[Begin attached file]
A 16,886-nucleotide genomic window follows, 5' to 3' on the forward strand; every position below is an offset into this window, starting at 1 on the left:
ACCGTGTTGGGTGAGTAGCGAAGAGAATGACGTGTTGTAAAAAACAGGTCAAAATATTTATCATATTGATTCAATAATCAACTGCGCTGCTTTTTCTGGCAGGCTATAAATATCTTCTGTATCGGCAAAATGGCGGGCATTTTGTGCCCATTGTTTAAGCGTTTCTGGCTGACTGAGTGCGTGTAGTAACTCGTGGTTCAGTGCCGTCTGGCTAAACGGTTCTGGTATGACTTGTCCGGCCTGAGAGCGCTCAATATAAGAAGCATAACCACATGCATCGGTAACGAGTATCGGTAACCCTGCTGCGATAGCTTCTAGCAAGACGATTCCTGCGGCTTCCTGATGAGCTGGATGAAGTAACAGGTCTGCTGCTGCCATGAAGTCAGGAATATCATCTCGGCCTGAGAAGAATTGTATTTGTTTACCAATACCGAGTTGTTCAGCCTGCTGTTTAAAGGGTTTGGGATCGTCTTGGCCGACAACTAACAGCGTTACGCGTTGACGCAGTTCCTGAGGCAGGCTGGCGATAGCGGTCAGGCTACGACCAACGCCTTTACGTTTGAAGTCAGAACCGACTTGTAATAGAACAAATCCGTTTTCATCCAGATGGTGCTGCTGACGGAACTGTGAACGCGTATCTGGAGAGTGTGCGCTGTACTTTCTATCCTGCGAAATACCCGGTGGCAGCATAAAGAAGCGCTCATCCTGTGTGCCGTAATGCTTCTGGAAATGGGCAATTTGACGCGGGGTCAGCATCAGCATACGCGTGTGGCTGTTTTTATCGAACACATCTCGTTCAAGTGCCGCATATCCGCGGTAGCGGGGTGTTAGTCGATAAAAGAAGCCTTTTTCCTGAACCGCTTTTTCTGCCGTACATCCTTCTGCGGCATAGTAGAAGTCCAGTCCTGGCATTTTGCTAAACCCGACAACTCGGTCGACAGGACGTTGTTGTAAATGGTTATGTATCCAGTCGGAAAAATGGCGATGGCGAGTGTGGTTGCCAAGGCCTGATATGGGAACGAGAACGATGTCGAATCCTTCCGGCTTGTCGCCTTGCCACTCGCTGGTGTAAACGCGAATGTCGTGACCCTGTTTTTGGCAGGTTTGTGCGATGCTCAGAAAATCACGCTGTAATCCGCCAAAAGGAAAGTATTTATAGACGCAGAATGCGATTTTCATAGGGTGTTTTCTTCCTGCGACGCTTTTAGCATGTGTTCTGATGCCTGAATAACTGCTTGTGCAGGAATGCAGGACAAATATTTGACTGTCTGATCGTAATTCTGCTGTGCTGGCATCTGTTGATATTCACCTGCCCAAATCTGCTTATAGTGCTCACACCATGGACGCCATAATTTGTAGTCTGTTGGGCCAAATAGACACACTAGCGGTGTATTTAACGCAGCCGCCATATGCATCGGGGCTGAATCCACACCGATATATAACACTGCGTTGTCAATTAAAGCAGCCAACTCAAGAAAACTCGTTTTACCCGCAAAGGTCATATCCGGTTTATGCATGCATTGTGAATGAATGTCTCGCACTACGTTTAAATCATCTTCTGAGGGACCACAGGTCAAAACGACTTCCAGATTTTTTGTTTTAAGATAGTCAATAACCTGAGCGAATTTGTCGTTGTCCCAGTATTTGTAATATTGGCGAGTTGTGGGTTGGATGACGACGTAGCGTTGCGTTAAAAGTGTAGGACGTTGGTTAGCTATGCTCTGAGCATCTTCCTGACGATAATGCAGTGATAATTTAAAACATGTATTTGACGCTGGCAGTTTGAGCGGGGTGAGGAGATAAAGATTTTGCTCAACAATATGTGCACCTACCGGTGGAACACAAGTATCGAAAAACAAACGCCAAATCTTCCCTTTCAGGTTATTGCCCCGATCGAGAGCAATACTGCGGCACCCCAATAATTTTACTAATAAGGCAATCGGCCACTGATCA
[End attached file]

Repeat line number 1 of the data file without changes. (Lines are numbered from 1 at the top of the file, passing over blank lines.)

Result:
A 16,886-nucleotide genomic window follows, 5' to 3' on the forward strand; every position below is an offset into this window, starting at 1 on the left: